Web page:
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Clinical Benefit of Pembrolizumab in Previously Treated Advanced MSI-H/dMMR Non-colorectal Cancers

The results of KEYNOTE-158 study
14 Nov 2019
Cancer Immunology and Immunotherapy;  Personalised medicine

KEYNOTE-158 studydemonstrates the clinical benefit of anti-PD1 treatment with pembrolizumab among patients with previously treated unresectable or metastatic MSI-H/dMMR non-colorectal cancers. Toxicity was consistent with previous experience of pembrolizumab monotherapy. The study results are published as a rapid communications article on 4 November 2019 in the Journal of Clinical Oncology.

Dr Luis A. Diaz Jr of the Memorial Sloan Kettering Cancer Center, New York, NY, US and colleagues wrote in the study background that genomes of tumours that are deficient in DNA mismatch repair (dMMR) have high microsatellite instability (MSI-H) and harbour hundreds to thousands of somatic mutations that encode potential neoantigens. Such tumours are therefore likely to be immunogenic, triggering upregulation of immune checkpoint proteins.

dMMR tumours represent approximately 2% to 4% of all diagnosed cancers. These tumours arise in individuals with a hereditary genetic syndrome or more often as sporadic cases. They are diagnosed with varying frequency across different cancer types: in 17% to 33% of endometrial cancers, 9% to 22% of gastric cancers, 6% to 13% of colorectal cancers, and with lower frequencies in other cancers (e.g. bladder, prostate, breast, renal cell, pancreatic, small cell lung, thyroid, sarcomas).

dMMR tumours have a unique genetic signature, harbouring 10- to 100-times more mutations than MMR proficient tumours. This signature is the result of primary biallelic defects in genes that govern DNA mismatch repair. The genes that govern mismatch repair include MLH1, MSH2, MSH6, and PMS2.

Cells from dMMR tumours can express PD-L1 on their membrane. Furthermore, these tumours have microscopic evidence of high numbers of infiltrating lymphocytes, and it is common for these immune cells to display upregulated checkpoint proteins. Immunogenic phenotype dictated by the tumour’s genotype renders these tumours susceptible to a potent reactivation of an antitumor response when treated with immune checkpoint blockade.

The KEYNOTE-158, phase II study investigated efficacy of pembrolizumab in patients with previously treated, advanced non-colorectal MSI-H/dMMR cancers. The primary endpoint was objective response rate (ORR) per RECIST v1.1, as assessed by independent central radiologic review.

Eligible patients with histologically/cytologically confirmed MSI-H/dMMR unresectable or metastatic non-colorectal cancer who experienced failure with prior therapy received pembrolizumab 200 mg every 3 weeks for 2 years or until disease progression, unacceptable toxicity, or patient withdrawal. Radiologic imaging was performed every 9 weeks for the first year of therapy and every 12 weeks thereafter.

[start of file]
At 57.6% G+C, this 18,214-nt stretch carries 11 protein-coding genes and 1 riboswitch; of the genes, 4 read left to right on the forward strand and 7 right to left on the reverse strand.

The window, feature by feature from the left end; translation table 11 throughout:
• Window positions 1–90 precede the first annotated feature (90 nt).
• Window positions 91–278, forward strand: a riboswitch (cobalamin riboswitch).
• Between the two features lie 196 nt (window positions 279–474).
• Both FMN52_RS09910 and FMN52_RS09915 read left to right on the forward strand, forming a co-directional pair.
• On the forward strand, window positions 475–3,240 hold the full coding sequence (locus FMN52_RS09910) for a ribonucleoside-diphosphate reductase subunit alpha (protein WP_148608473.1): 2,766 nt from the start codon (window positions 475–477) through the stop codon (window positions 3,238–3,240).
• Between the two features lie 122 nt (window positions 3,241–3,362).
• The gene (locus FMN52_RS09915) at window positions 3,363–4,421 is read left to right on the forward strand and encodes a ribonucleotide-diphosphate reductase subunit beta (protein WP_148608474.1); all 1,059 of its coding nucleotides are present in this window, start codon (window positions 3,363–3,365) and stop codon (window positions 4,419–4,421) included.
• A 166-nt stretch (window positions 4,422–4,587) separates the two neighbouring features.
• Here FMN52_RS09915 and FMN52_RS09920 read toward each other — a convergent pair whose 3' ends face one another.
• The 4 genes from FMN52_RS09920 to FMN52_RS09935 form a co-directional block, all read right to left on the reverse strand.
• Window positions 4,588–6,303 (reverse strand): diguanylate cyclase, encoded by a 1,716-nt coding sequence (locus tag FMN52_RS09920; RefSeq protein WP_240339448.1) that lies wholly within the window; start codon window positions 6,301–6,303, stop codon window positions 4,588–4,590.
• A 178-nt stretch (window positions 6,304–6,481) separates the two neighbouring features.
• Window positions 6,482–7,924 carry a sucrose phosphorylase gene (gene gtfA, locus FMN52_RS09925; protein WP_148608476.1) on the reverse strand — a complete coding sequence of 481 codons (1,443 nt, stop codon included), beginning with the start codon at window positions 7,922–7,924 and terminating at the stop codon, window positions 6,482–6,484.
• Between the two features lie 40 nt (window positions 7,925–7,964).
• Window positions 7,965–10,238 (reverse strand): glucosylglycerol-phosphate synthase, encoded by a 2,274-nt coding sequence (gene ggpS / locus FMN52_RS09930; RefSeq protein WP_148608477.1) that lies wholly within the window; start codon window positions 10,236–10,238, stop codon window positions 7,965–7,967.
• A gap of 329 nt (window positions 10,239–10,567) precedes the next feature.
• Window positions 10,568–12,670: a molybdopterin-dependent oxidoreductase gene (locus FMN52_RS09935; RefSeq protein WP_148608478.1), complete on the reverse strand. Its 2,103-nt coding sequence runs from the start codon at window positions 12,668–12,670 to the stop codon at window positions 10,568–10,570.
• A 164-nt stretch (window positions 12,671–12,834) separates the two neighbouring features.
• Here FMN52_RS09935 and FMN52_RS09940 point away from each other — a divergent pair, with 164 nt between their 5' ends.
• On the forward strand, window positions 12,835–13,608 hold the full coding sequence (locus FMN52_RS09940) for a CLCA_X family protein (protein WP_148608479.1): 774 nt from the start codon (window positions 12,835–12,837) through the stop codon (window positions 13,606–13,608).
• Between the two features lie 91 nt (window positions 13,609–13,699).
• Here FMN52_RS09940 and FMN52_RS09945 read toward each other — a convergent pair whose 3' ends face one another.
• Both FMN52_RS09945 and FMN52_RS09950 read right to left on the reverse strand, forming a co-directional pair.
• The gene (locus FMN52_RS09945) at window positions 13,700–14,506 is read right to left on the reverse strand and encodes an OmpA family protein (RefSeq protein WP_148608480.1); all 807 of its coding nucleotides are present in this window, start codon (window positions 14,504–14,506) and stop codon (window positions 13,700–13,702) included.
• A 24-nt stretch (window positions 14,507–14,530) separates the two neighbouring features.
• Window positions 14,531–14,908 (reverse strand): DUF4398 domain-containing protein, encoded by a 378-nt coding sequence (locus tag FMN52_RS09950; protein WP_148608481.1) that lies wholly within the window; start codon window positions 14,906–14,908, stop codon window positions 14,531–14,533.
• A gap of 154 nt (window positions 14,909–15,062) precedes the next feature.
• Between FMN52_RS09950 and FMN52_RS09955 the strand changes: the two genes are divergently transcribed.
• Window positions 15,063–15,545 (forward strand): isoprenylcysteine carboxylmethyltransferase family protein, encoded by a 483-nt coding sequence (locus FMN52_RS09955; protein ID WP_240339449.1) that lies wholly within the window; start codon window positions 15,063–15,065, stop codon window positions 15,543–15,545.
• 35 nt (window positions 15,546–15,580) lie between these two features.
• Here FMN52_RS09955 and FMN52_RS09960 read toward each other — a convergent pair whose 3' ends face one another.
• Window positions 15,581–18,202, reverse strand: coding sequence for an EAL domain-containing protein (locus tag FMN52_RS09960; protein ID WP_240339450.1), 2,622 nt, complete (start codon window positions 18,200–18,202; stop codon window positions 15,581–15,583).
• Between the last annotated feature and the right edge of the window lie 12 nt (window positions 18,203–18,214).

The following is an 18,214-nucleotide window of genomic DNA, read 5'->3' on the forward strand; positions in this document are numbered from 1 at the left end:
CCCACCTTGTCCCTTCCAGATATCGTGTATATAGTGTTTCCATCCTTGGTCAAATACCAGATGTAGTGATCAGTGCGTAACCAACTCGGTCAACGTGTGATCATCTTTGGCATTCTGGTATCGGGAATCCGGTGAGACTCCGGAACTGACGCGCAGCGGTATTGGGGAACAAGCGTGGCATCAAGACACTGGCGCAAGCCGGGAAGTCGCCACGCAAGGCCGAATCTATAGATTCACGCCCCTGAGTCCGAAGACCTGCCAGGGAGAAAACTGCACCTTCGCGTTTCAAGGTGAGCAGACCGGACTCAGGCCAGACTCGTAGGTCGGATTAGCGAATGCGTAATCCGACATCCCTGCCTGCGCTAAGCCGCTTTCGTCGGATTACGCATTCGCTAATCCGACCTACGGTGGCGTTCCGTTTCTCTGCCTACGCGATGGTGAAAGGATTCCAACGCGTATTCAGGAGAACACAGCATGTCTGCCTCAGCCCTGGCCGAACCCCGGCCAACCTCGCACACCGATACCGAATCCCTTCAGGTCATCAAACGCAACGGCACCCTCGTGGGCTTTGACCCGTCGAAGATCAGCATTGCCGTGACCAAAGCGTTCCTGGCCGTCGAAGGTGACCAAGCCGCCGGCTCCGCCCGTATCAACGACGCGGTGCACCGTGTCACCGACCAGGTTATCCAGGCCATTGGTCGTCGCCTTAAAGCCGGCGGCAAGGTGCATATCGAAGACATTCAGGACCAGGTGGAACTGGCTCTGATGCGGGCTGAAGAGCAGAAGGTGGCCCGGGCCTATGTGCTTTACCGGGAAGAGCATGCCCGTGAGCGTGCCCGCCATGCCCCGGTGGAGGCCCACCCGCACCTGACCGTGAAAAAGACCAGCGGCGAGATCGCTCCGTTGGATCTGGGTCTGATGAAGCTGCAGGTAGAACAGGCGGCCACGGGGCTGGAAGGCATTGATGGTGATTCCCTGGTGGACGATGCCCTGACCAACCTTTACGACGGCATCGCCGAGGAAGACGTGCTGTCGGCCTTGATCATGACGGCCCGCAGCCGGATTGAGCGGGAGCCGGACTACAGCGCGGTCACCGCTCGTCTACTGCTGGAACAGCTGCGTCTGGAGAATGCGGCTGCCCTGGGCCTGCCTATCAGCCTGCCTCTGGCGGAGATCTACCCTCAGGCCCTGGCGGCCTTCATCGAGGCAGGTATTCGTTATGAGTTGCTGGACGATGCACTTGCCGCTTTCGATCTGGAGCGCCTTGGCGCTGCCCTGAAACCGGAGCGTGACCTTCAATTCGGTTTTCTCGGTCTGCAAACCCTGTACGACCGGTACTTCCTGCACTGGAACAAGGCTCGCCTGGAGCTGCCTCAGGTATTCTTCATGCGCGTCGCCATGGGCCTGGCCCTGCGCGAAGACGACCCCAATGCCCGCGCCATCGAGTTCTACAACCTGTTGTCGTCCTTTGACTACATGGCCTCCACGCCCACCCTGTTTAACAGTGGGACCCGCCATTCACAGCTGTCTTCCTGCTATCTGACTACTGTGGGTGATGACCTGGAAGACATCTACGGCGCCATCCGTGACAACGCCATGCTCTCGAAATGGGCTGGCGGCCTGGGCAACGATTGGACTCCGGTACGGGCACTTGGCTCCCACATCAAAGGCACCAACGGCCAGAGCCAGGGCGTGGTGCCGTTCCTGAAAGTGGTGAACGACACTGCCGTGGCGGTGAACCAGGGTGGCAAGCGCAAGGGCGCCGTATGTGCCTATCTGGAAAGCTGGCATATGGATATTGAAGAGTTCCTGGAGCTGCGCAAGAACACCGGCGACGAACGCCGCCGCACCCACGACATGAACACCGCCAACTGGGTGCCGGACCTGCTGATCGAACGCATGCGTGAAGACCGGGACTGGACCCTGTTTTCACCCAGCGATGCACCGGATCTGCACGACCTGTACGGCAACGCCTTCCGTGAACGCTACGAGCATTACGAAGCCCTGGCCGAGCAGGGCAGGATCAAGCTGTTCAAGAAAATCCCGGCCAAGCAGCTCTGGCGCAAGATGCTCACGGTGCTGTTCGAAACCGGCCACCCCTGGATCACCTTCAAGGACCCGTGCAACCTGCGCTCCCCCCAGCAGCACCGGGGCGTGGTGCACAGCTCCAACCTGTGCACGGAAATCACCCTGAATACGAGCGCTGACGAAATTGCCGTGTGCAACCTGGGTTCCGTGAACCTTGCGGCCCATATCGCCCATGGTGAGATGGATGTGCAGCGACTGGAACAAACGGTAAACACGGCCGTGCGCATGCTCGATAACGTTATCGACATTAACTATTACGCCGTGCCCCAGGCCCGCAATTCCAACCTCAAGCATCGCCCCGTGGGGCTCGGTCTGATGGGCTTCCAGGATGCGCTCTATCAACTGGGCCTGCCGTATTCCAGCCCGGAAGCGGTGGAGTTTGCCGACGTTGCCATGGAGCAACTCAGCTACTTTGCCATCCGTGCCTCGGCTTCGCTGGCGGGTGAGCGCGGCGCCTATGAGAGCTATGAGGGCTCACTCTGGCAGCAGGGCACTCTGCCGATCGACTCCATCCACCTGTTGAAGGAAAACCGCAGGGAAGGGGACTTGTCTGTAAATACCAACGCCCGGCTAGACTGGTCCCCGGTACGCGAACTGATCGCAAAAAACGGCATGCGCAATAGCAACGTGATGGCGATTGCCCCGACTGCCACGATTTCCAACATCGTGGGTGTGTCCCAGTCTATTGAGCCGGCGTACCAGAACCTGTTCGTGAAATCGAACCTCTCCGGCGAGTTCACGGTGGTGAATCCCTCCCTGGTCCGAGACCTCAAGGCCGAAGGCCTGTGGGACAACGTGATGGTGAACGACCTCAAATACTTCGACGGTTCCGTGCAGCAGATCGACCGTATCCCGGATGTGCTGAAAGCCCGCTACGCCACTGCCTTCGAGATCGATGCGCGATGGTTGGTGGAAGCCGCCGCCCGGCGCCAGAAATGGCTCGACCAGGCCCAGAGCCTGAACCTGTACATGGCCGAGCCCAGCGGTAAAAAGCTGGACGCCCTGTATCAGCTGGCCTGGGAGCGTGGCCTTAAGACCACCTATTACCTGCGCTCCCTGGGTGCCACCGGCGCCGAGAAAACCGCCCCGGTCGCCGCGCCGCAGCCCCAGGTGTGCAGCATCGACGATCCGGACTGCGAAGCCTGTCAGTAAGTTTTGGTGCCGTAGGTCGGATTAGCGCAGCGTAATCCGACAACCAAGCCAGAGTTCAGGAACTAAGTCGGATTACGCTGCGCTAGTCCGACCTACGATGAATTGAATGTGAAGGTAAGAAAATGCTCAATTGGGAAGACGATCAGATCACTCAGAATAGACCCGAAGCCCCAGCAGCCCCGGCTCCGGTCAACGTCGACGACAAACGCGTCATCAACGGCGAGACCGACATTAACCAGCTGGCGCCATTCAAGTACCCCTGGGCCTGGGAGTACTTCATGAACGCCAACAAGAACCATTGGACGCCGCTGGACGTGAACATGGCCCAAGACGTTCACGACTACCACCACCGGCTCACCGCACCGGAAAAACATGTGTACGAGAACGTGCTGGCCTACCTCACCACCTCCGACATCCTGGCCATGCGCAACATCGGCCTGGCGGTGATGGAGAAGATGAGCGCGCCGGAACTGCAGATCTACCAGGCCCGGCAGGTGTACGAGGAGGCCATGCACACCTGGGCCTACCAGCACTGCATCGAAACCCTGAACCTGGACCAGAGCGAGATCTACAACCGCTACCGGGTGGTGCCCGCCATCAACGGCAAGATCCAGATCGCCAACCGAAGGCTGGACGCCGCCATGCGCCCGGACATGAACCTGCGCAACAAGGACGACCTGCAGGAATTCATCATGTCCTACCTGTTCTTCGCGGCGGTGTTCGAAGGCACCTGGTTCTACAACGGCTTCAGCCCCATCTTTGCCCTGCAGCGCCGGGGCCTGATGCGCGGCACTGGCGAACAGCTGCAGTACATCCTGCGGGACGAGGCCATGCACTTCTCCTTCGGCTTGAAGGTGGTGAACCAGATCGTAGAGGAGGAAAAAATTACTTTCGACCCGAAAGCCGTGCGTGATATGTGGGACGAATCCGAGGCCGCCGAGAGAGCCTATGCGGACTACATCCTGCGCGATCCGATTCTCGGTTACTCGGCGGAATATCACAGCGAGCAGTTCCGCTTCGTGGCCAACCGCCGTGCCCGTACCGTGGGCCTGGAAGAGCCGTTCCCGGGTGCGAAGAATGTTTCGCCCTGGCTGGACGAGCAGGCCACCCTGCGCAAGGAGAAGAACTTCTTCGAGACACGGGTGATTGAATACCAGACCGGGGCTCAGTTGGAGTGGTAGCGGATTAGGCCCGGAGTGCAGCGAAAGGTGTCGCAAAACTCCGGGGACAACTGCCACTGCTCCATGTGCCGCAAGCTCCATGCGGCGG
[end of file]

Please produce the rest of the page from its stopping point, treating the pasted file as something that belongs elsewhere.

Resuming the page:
The study enrolled 233 patients with 27 tumour types represented. The most common tumour types were endometrial, gastric, cholangiocarcinoma and pancreatic cancers.

Tumours were classified as MSI-H/dMMR when expression as detected by immunohistochemistry of at least one of four MMR proteins was absent, or when at least two allelic loci size shifts among the five analyzed microsatellite markers were detected by PCR.

Median follow-up was 13.4 months. The ORR was 34.3% (95% CI, 28.3% to 40.8%). Median progression-free survival was 4.1 months (95% CI, 2.4 to 4.9 months) and median overall survival was 23.5 months (95% CI, 13.5 months to not reached).

Treatment-related adverse events occurred in 151 patients (64.8%). Thirty-four patients (14.6%) had grade 3 to 5 treatment-related adverse events. Grade 5 pneumonia occurred in one patient. There were no other treatment-related fatal adverse events.

The authors concluded that study findings demonstrate durable clinical benefit of treatment with pembrolizumab in patients with metastatic or unresectable MSI-H/dMMR non-colorectal cancer who have experienced progression on or been intolerant to earlier treatment. Moreover, the results observed in this study support the tumour-agnostic approval of intravenous pembrolizumab at 200 mg every 3 weeks for the treatment of advanced MSI-H/dMMR cancers.

The study was funded by Merck Sharp & Dohme Corp., a subsidiary of Merck & Co., Inc., Kenilworth, NJ. 

 

Reference

Marabelle A, Le DT, Ascierto PA, et al. Efficacy of Pembrolizumab in Patients With Noncolorectal High Microsatellite Instability/Mismatch Repair–Deficient Cancer: Results From the Phase II KEYNOTE-158 Study.Journal of Clinical Oncology; Published online 4 November 2019. DOI: 10.1200/JCO.19.02105.

Last update: 14 Nov 2019

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